Germany grants airlines emissions trading scheme extension

Washington DC
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Germany has become the second European Union member to postpone airlines' first emissions trading deadline following the UK.

Airlines flying into EU airports are required to submit their emissions monitoring, reporting and verification plans to their assigned administering country by 31 August as the EU plans to fold aviation into its emissions trading scheme (ETS) from 2012.

The delay comes as the European Commission has yet to issue finalised administering assignments. The final list had been expected in June or July.

Germany is assuming that the EC will publish a finalised list this month, so it intends to publish its list in the German Federal Bulletin in August, says Hans-Jürgen Nantke, head of the German Emissions Trading Authority at the Federal Environment Agency.

Carriers assigned to Germany will now have six weeks after the administering list is published to provide their monitoring plans to Germany's Federal Environment Agency.

US Airways, Delta Air Lines and cargo operators Atlas Air and UPS are likely to report to Germany based on a tentative list published in February.

Last month the UK announced it would give airlines three additional months to register and submit their plans from the time the EC finalises administering assignments due to delays in its validation of the Eurocontrol ETS Support Facility to track fuel burn.

The majority of airlines - 750 or so operators - are likely to be subject to the UK's jurisdiction, including Air Canada, American Airlines, Continental Airlines and United Airlines.

However, the UK says it remains "committed to including aviation in the EU ETS from 2012" despite the lag.

While the Air Transport Association of America says postponements by Germany and the UK were warranted, its vice-president of environmental affairs Nancy Young would nevertheless like more detail as to how the delays will affect other ETS deadlines. Young contends that all deadlines should be extended in proportion to the first delays.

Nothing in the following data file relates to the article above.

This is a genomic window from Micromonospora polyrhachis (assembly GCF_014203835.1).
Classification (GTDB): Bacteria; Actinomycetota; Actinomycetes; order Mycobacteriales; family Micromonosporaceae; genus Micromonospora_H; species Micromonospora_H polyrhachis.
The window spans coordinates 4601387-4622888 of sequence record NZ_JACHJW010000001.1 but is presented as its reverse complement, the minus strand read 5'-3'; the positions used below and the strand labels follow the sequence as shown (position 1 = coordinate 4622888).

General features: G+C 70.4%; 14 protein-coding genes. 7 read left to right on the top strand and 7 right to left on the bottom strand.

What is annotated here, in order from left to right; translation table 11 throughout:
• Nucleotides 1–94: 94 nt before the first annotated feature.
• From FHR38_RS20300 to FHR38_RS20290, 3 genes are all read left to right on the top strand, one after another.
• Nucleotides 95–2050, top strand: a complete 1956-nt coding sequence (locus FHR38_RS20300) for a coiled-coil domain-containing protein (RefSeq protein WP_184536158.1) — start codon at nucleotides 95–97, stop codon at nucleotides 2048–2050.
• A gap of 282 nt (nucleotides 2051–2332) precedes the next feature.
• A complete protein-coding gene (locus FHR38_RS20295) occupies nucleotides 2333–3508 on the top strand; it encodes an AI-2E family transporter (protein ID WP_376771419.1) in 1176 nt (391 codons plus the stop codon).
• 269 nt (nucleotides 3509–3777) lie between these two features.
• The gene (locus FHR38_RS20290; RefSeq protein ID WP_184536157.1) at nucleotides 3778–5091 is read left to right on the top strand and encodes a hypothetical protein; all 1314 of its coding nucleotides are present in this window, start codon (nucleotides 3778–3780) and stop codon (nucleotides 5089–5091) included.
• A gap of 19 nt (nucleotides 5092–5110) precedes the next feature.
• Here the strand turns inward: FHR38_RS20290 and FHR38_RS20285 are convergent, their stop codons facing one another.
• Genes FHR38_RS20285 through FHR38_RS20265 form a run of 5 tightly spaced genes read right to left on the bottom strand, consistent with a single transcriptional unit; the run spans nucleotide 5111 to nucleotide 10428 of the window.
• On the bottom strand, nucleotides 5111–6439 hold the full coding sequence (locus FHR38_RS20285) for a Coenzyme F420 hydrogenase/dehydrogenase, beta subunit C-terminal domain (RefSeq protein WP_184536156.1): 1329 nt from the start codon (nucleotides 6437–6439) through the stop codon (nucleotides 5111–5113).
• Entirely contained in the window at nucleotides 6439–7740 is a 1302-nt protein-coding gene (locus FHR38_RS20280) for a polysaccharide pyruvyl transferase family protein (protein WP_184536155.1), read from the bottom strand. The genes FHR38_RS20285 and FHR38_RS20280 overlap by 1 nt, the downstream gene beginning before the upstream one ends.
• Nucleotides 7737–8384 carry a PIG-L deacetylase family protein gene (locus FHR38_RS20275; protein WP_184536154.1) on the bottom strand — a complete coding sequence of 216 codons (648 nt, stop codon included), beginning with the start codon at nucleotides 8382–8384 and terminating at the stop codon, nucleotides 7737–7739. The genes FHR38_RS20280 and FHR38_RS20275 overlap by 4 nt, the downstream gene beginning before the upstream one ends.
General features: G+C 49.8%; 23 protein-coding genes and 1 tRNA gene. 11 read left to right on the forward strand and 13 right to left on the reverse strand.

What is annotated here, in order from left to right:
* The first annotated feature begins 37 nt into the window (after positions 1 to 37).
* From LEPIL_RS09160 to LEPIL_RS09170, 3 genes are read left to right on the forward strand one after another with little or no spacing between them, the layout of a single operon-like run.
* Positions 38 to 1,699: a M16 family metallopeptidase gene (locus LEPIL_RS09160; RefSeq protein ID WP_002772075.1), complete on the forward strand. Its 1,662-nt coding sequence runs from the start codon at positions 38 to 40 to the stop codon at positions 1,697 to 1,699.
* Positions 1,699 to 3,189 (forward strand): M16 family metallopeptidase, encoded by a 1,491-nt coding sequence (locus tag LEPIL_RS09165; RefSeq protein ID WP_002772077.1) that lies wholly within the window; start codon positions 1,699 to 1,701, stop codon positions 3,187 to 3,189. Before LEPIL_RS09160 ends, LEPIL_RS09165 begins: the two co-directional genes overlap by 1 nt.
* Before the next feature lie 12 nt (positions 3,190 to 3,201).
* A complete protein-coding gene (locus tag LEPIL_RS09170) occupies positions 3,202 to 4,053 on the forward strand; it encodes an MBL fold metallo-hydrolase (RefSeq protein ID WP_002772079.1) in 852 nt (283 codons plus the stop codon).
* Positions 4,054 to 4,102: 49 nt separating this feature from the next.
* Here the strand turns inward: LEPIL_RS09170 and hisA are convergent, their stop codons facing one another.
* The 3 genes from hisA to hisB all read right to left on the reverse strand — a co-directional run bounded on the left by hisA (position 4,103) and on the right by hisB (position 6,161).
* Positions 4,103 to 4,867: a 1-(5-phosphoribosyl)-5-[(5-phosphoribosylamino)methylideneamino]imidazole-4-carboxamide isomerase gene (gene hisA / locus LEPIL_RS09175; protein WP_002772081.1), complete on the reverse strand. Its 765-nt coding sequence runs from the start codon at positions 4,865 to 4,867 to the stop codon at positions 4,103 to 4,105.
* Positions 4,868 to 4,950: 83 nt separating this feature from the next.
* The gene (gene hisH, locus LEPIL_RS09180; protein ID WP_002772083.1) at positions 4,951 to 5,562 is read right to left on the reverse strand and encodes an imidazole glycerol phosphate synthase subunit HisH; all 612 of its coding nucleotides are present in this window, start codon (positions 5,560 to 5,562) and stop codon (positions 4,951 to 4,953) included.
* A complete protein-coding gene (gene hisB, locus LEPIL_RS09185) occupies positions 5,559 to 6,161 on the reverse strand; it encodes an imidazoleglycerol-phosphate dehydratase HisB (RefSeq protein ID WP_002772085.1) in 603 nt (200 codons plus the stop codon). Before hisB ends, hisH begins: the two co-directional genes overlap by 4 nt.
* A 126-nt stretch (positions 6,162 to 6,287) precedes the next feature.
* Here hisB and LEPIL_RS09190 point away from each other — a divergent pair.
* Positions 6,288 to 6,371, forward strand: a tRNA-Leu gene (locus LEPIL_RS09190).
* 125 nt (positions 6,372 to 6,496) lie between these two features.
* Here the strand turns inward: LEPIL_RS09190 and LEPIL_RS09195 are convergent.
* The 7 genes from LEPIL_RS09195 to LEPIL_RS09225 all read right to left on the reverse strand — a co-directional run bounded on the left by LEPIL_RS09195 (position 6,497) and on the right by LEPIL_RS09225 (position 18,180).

Airlines are required to begin tracking their emissions from January 2010 in accordance with the monitoring plans they submit this year.

Flight International has been told by a senior source at the EC that regulators are likely to maintain the January 2010 deadline.

It is also unclear if other EU nations plan to follow Germany and the UK in offering similar extensions.

Young says French officials told an ATA member airline last week that the French government will maintain the 31 August deadline.

She is also concerned that Italy has not identified which of its agencies will administer the ETS.

FedEx Express has been tentatively delegated to France and the preliminary list also shows that Delta subsidiary Northwest Airlines would file to the Netherlands, but it is unclear how last year's merger of Delta and Northwest will affect submission requirements by those carriers.